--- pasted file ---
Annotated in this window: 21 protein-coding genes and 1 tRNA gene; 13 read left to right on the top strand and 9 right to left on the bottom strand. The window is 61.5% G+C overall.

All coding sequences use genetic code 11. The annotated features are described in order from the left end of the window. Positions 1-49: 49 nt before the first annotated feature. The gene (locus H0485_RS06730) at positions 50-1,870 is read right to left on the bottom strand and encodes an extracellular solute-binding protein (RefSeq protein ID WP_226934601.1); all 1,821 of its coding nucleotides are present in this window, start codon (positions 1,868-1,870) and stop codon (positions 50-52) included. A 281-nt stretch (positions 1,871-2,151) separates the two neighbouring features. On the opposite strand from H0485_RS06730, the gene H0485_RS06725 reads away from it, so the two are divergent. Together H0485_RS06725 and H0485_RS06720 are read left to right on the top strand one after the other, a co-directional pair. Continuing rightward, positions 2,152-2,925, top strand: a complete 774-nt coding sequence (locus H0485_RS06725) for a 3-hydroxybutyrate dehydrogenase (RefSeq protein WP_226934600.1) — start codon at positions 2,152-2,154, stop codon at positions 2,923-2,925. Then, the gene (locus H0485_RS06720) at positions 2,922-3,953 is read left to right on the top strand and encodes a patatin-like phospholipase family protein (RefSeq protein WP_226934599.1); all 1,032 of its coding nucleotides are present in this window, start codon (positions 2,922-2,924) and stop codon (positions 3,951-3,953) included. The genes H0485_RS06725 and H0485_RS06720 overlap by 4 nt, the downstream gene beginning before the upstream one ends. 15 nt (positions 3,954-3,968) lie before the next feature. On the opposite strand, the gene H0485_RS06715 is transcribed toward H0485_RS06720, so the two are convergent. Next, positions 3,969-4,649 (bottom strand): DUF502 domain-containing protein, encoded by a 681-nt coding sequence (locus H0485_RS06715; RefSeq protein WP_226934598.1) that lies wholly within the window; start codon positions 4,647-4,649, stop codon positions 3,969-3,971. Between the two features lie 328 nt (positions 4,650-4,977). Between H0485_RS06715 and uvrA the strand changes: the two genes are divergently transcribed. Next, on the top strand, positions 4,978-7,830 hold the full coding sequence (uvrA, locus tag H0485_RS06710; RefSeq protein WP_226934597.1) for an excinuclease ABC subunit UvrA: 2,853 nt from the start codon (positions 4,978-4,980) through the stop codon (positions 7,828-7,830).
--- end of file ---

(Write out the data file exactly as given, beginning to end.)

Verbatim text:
Annotated in this window: 21 protein-coding genes and 1 tRNA gene; 13 read left to right on the top strand and 9 right to left on the bottom strand. The window is 61.5% G+C overall.

All coding sequences use genetic code 11. The annotated features are described in order from the left end of the window. Positions 1-49: 49 nt before the first annotated feature. The gene (locus H0485_RS06730) at positions 50-1,870 is read right to left on the bottom strand and encodes an extracellular solute-binding protein (RefSeq protein ID WP_226934601.1); all 1,821 of its coding nucleotides are present in this window, start codon (positions 1,868-1,870) and stop codon (positions 50-52) included. A 281-nt stretch (positions 1,871-2,151) separates the two neighbouring features. On the opposite strand from H0485_RS06730, the gene H0485_RS06725 reads away from it, so the two are divergent. Together H0485_RS06725 and H0485_RS06720 are read left to right on the top strand one after the other, a co-directional pair. Continuing rightward, positions 2,152-2,925, top strand: a complete 774-nt coding sequence (locus H0485_RS06725) for a 3-hydroxybutyrate dehydrogenase (RefSeq protein WP_226934600.1) — start codon at positions 2,152-2,154, stop codon at positions 2,923-2,925. Then, the gene (locus H0485_RS06720) at positions 2,922-3,953 is read left to right on the top strand and encodes a patatin-like phospholipase family protein (RefSeq protein WP_226934599.1); all 1,032 of its coding nucleotides are present in this window, start codon (positions 2,922-2,924) and stop codon (positions 3,951-3,953) included. The genes H0485_RS06725 and H0485_RS06720 overlap by 4 nt, the downstream gene beginning before the upstream one ends. 15 nt (positions 3,954-3,968) lie before the next feature. On the opposite strand, the gene H0485_RS06715 is transcribed toward H0485_RS06720, so the two are convergent. Next, positions 3,969-4,649 (bottom strand): DUF502 domain-containing protein, encoded by a 681-nt coding sequence (locus H0485_RS06715; RefSeq protein WP_226934598.1) that lies wholly within the window; start codon positions 4,647-4,649, stop codon positions 3,969-3,971. Between the two features lie 328 nt (positions 4,650-4,977). Between H0485_RS06715 and uvrA the strand changes: the two genes are divergently transcribed. Next, on the top strand, positions 4,978-7,830 hold the full coding sequence (uvrA, locus tag H0485_RS06710; RefSeq protein WP_226934597.1) for an excinuclease ABC subunit UvrA: 2,853 nt from the start codon (positions 4,978-4,980) through the stop codon (positions 7,828-7,830).